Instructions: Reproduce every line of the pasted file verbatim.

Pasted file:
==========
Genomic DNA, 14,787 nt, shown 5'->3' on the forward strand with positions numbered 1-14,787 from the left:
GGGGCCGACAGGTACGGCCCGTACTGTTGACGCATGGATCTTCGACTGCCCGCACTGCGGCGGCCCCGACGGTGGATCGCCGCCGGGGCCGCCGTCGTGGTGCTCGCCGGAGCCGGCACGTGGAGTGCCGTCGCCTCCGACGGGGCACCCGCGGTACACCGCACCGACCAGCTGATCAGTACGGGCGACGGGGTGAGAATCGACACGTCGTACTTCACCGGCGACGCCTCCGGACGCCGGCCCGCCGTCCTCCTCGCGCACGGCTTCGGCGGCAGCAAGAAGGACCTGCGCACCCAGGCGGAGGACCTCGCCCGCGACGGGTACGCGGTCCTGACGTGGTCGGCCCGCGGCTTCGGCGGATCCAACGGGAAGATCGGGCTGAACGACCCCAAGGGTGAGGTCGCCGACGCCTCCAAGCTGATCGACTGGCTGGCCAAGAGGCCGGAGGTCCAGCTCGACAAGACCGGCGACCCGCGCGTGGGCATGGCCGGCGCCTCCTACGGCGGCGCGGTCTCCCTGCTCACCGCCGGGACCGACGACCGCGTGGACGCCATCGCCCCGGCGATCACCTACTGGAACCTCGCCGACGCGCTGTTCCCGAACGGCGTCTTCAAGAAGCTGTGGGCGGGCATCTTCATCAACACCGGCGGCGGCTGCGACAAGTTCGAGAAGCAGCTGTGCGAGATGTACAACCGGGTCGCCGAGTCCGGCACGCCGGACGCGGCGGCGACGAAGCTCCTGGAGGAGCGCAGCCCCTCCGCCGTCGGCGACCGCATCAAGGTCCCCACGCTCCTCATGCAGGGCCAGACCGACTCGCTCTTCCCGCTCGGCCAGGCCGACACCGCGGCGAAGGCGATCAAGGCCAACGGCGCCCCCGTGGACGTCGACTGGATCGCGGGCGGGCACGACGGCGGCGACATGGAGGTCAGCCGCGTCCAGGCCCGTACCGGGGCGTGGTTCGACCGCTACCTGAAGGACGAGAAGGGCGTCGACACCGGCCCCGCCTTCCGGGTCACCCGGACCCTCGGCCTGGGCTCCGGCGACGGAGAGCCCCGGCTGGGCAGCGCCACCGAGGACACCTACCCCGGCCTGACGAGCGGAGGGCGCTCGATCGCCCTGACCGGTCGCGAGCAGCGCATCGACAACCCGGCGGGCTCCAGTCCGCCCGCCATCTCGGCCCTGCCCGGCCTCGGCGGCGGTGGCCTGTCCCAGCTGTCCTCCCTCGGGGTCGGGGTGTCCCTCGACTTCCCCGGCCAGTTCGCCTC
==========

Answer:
Genomic DNA, 14,787 nt, shown 5'->3' on the forward strand with positions numbered 1-14,787 from the left:
GGGGCCGACAGGTACGGCCCGTACTGTTGACGCATGGATCTTCGACTGCCCGCACTGCGGCGGCCCCGACGGTGGATCGCCGCCGGGGCCGCCGTCGTGGTGCTCGCCGGAGCCGGCACGTGGAGTGCCGTCGCCTCCGACGGGGCACCCGCGGTACACCGCACCGACCAGCTGATCAGTACGGGCGACGGGGTGAGAATCGACACGTCGTACTTCACCGGCGACGCCTCCGGACGCCGGCCCGCCGTCCTCCTCGCGCACGGCTTCGGCGGCAGCAAGAAGGACCTGCGCACCCAGGCGGAGGACCTCGCCCGCGACGGGTACGCGGTCCTGACGTGGTCGGCCCGCGGCTTCGGCGGATCCAACGGGAAGATCGGGCTGAACGACCCCAAGGGTGAGGTCGCCGACGCCTCCAAGCTGATCGACTGGCTGGCCAAGAGGCCGGAGGTCCAGCTCGACAAGACCGGCGACCCGCGCGTGGGCATGGCCGGCGCCTCCTACGGCGGCGCGGTCTCCCTGCTCACCGCCGGGACCGACGACCGCGTGGACGCCATCGCCCCGGCGATCACCTACTGGAACCTCGCCGACGCGCTGTTCCCGAACGGCGTCTTCAAGAAGCTGTGGGCGGGCATCTTCATCAACACCGGCGGCGGCTGCGACAAGTTCGAGAAGCAGCTGTGCGAGATGTACAACCGGGTCGCCGAGTCCGGCACGCCGGACGCGGCGGCGACGAAGCTCCTGGAGGAGCGCAGCCCCTCCGCCGTCGGCGACCGCATCAAGGTCCCCACGCTCCTCATGCAGGGCCAGACCGACTCGCTCTTCCCGCTCGGCCAGGCCGACACCGCGGCGAAGGCGATCAAGGCCAACGGCGCCCCCGTGGACGTCGACTGGATCGCGGGCGGGCACGACGGCGGCGACATGGAGGTCAGCCGCGTCCAGGCCCGTACCGGGGCGTGGTTCGACCGCTACCTGAAGGACGAGAAGGGCGTCGACACCGGCCCCGCCTTCCGGGTCACCCGGACCCTCGGCCTGGGCTCCGGCGACGGAGAGCCCCGGCTGGGCAGCGCCACCGAGGACACCTACCCCGGCCTGACGAGCGGAGGGCGCTCGATCGCCCTGACCGGTCGCGAGCAGCGCATCGACAACCCGGCGGGCTCCAGTCCGCCCGCCATCTCGGCCCTGCCCGGCCTCGGCGGCGGTGGCCTGTCCCAGCTGTCCTCCCTCGGGGTCGGGGTGTCCCTCGACTTCCCCGGCCAGTTCGCCTC